Dee Waldron, a Morgan County farmer, uses data from the NRCS Soil Climate Analysis Network, or SCAN, to make more informed farm management decisions.
Utah dairyman Dee Waldron watches the weather closely. He wants clear, up-to-date weather and climate information anytime and anywhere that help him make critical farming decisions, such as when to irrigate, plant and harvest.
Waldron operates a dairy and feed grain farm in Morgan County, just east of Salt Lake City. This area is considered a high mountain desert and is not very productive without annual mountain streamflows stored in irrigation reservoirs.
“Before, I used to take a shovel in the field, dig down, and guess by feeling how much moisture was available for my crops,” Waldron said. “Now I use my computer and iPhone to access the local weather forecast, the amount of soil moisture, the snow levels in the mountains, the amount of water in the river, and even the soil temperature. This really helps us as agricultural producers.” Read more »
Mule deer are often found browsing on national forests and grasslands in the West. The Million Bucks initiative, started in 1989, involves the U.S. Forest Service and partners such as the Mule Deer Foundation who collaboratively work to conserve and restore habitats to support healthy deer populations that in turn will provide recreational opportunities for the public. (Courtesy Dave Herr. Used with permission.)
The mule deer on the Spanish Fork Ranger District, a part of the Uinta-Wasatch-Cache National Forest in Utah, are happy foragers these days thanks to a dedicated effort to improve their habitat and increase their numbers.
Mule deer are primarily browsers, with a majority of their diet comprised of broad-leaved, non-woody plants such as buckwheat and lupine and browse which includes leaves and twigs of shrubs and trees such as sagebrush and serviceberry. They are pickier eaters than larger animals like cattle and elk. Their body composition requires that they select these more nutritious plants and parts of plants than other types of feed like grass. Thus, they have more specific forage requirements and need of habitat that provides a sustainable diet, especially over the winter. Read more »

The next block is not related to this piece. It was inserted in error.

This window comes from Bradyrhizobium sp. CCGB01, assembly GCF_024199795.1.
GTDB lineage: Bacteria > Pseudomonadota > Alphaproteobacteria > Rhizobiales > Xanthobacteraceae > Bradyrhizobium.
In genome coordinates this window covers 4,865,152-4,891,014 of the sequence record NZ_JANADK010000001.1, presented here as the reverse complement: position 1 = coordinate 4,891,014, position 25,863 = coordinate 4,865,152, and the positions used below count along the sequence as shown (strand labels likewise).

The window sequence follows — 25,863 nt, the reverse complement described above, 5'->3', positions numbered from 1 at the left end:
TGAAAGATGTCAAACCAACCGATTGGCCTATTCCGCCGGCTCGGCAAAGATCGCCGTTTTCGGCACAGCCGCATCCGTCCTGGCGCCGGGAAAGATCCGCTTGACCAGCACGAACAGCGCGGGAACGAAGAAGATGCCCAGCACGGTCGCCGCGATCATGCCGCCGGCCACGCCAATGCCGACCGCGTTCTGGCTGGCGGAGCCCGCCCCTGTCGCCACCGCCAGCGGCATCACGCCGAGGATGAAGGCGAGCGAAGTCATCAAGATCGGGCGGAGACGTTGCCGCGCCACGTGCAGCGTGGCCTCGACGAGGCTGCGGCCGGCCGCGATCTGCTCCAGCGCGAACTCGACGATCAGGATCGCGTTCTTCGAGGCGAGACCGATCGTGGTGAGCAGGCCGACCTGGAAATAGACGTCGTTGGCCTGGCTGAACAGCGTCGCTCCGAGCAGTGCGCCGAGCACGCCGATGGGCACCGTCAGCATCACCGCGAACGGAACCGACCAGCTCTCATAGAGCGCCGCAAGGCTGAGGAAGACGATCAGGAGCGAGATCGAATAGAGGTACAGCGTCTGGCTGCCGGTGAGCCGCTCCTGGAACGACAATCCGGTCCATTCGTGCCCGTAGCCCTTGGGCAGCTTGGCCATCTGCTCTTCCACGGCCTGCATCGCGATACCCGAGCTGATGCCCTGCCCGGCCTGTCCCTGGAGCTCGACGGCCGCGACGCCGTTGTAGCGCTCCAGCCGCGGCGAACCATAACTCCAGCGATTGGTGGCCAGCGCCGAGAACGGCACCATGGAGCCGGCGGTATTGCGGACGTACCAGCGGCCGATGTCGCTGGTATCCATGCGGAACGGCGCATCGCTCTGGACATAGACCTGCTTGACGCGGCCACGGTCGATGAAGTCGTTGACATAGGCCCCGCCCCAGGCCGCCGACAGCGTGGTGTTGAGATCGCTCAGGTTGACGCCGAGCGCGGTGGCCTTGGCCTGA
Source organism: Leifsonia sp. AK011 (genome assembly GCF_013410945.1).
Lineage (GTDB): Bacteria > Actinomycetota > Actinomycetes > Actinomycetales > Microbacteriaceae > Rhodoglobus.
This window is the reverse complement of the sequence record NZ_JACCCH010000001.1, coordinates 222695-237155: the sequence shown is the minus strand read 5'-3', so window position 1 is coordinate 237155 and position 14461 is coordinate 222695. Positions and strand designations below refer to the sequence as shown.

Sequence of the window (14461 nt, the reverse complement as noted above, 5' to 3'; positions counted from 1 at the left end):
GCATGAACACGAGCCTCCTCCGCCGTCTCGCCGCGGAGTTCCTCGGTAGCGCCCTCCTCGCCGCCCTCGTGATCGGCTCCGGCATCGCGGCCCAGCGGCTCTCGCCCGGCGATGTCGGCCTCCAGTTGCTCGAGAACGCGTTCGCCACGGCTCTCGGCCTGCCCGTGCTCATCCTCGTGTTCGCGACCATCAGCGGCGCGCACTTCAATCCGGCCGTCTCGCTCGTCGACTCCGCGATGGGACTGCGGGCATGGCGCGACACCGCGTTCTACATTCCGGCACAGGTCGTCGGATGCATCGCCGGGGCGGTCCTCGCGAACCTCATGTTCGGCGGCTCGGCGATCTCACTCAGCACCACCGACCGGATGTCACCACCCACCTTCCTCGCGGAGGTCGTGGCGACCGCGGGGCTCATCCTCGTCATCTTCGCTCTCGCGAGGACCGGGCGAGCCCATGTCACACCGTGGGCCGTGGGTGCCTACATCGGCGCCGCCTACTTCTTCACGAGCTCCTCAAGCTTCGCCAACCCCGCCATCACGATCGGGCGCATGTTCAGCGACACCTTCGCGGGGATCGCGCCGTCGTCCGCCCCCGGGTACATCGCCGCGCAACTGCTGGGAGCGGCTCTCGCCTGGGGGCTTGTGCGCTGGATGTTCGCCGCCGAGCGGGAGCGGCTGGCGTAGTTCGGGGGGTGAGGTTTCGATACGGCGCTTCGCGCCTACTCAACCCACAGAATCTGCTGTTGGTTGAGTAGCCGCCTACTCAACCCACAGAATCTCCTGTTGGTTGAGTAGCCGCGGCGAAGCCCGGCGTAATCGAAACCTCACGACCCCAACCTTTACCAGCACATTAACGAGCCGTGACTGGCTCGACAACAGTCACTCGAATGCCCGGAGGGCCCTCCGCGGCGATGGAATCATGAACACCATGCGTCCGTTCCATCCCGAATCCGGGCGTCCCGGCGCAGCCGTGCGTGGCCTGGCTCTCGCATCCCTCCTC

Utah farms and ranches occupy 10.97 million acres of land and Utah farmers sold more than $1.8 billion worth of agricultural products in 2012. Check back next Thursday for another state spotlight.
The Census of Agriculture is the most complete account of U.S. farms and ranches and the people who operate them. Every Thursday USDA’s National Agricultural Statistics Service will highlight new Census data and the power of the information to shape the future of American agriculture.
Utah agriculture is varied and prevalent across the state. The 2012 Census of Agriculture showed that our farms and ranches occupy 10.97 million acres of land, or more than a fifth of the total land in Utah.
In 2012, our state’s farmers sold more than $1.8 billion worth of agricultural products, with one-third in crop sales and two-thirds in livestock and poultry and their products. In contrast to sales, farm and ranch expenses totaled almost $1.6 billion with feed and labor being the two highest expenditures. According to a survey done by Utah State University in 2012, when multiplier effects are included, agricultural processing and production account for $17.5 billion in total economic output in our state. Read more »
An alfalfa leafcutting bee, Megachile rotundata, on an alfalfa flower. This bee is widely used for pollination by alfalfa seed growers.
There’s a lot of buzz right now about honey bees—their health and their future.
The good news, where honey bees are concerned, is that there is good news. Just last month, the results of the annual winter bee loss survey were released, and losses of managed honey bee colonies from all causes were 23.2 percent for the past winter—a significant drop from the 30.5 percent loss reported for the winter of 2012-13.
But the really good news is that when it comes to pollination, honey bees aren’t the only game in town. Read more »
NRCS Oregon Hydrologist Julie Koeberle helps Soil Scientist Thor Thorson calculate current water content in snow. NRCS photo.
Every winter Westerners look to the mountains and may not realize they’re peering into the future. More snow cap means more water come spring and summer. Many lives and livelihoods depend on nature’s uneven hand.
Thanks to USDA’s National Water and Climate Center, what used to be speculation is now science. Through a network of high-elevation weather stations across the West, the center accurately forecasts how much water Western states will receive from snowmelt.
The data benefits everyone in the path of the streamflow. The center’s water supply forecasts empower states to take action to prevent flooding or prepare for drought. Some farmers look to the water supply forecast when deciding what crops to grow. It’s like playing chess with nature, and you can almost see nature’s next move. Read more »
Snowmelt on Mount Hood sends ample water down a stream in Oregon. NRCS photo.
April storms delivered a mix of rain and snow to the northern half of the West but didn’t provide much relief for the dry southern half, according to the latest USDA water supply forecast.
Washington, most of Idaho, Montana, Wyoming, and the northern parts of Colorado and Utah, are expected to have near normal or above normal water supplies, according to the forecasts from the Natural Resources Conservation Service’s National Water and Climate Center (NWCC). Streamflows that are far below normal are forecast for the southern parts of Oregon and Utah, southwestern Idaho, California, Arizona, New Mexico and western Nevada. Read more »